The Final Cut Pro X debacleJune 22, 2011: 6:34 PM ET
One day later, 501 reviews, 229 of them negative
"Since the early 2000s," according to its Wikipedia entry, "Final Cut Pro began to develop a large and expanding user base, mainly video hobbyists and independent filmmakers." By 2008, according to a survey published by the American Cinema Editors Guild, more than one in five members had abandoned Avid's (AVID) Media Composer and were doing their post-production work on Final Cut Pro.
Which makes what Apple (AAPL) did with the new version released Tuesday such a mystery.
According to Apple's press release, Final Cut Pro X is "a revolutionary new version of the world's most popular Pro video editing software which completely reinvents video editing."
According to the growing list of negative reviews on the Mac App Store, it's a disaster.
Below: Excerpts from the first five "most helpful" comments as of Wednesday afternoon.
- Extremely buggy, overly simplistic -- "I get the impression that folks at Apple that design software don't actually run a production environment, and don't understand our needs at all. -- Fraize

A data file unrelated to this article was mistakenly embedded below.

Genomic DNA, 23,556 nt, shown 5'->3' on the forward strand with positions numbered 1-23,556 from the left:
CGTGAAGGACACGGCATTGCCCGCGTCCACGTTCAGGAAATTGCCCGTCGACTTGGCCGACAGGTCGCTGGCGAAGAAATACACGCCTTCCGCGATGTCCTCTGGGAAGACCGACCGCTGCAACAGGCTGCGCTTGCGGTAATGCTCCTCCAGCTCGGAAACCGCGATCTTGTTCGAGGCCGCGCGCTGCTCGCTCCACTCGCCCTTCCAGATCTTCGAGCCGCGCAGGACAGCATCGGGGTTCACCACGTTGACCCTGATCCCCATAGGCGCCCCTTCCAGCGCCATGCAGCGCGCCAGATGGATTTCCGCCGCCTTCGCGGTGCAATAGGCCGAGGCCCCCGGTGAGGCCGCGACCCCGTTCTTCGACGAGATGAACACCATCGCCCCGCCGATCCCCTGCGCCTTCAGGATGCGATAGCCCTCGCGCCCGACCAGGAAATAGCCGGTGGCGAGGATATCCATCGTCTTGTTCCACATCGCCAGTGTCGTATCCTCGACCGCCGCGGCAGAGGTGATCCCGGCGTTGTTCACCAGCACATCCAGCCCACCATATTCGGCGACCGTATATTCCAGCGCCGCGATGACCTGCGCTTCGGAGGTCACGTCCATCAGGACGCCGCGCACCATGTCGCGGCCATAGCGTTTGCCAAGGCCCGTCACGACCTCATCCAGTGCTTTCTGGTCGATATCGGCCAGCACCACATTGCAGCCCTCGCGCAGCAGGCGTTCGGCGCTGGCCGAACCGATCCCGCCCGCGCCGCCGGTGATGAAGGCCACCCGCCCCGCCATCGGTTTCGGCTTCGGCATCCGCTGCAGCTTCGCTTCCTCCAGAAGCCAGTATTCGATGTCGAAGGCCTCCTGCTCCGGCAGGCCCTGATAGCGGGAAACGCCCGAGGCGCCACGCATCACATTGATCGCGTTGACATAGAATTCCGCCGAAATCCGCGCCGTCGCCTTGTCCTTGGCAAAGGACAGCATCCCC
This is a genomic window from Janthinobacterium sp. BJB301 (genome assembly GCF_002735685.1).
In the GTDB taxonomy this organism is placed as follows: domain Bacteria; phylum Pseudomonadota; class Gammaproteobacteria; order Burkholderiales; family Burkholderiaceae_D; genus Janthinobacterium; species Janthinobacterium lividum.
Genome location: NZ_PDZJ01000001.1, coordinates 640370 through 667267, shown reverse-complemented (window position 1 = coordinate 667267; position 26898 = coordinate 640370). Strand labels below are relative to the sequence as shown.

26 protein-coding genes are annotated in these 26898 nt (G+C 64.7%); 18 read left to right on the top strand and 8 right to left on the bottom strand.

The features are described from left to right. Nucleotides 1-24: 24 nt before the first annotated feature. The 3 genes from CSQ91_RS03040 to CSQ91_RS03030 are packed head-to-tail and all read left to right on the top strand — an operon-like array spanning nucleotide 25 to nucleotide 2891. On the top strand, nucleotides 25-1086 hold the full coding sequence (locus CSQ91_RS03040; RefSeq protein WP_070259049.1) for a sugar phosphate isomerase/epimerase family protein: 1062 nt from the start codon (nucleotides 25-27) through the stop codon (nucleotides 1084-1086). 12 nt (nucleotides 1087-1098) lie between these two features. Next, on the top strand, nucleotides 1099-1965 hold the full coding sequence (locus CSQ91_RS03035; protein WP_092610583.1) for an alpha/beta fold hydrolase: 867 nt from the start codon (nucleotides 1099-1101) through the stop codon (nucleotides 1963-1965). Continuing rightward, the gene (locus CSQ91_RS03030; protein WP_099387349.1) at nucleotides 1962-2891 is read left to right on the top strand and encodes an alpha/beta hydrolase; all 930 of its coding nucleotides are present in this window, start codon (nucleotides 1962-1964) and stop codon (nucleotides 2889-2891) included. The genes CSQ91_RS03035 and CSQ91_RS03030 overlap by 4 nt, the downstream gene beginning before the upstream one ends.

- No Multicam!! -- "FCPX is literally unusable without Multicam." -- Greg Golding
- Not for an editing house. "You simply cannot import anything but your iMovie projects." -- Kevin Lewis
- HUGE problems and disappointing. "Cannot open or import anything from FCP 7." -- Prof Keynote
- don't be duped. "This application should not be called FINAL CUT PRO as it is NO WAY COMPATIBLE with older versions of FCP.... It's basically iMOVIE with a few improvements." -- Pretty J.
According to senior vice president Phil Schiller, Apple showed Final Cut Pro X "to many of the world's best Pro editors, and their jaws have dropped."
But not necessarily in a good way.
UPDATE: David Pogue, not a professional filmmaker, finds much to love in his New York Times review. Daring Fireball's John Gruber makes the analogy to Mac OS X -- a ground-up rewrite that caused a lot of teeth gnashing in its time -- with a key difference:
"The difference is that with the transition from Mac OS 9 to Mac OS X, Apple kept Mac OS 9 around for years, both as a boot-the-machine OS and in the form of the Classic emulation layer. There was a years-long transition. Whereas the previous — dare I say classic? — versions of Apple's professional video software were discontinued upon yesterday's release of the new versions."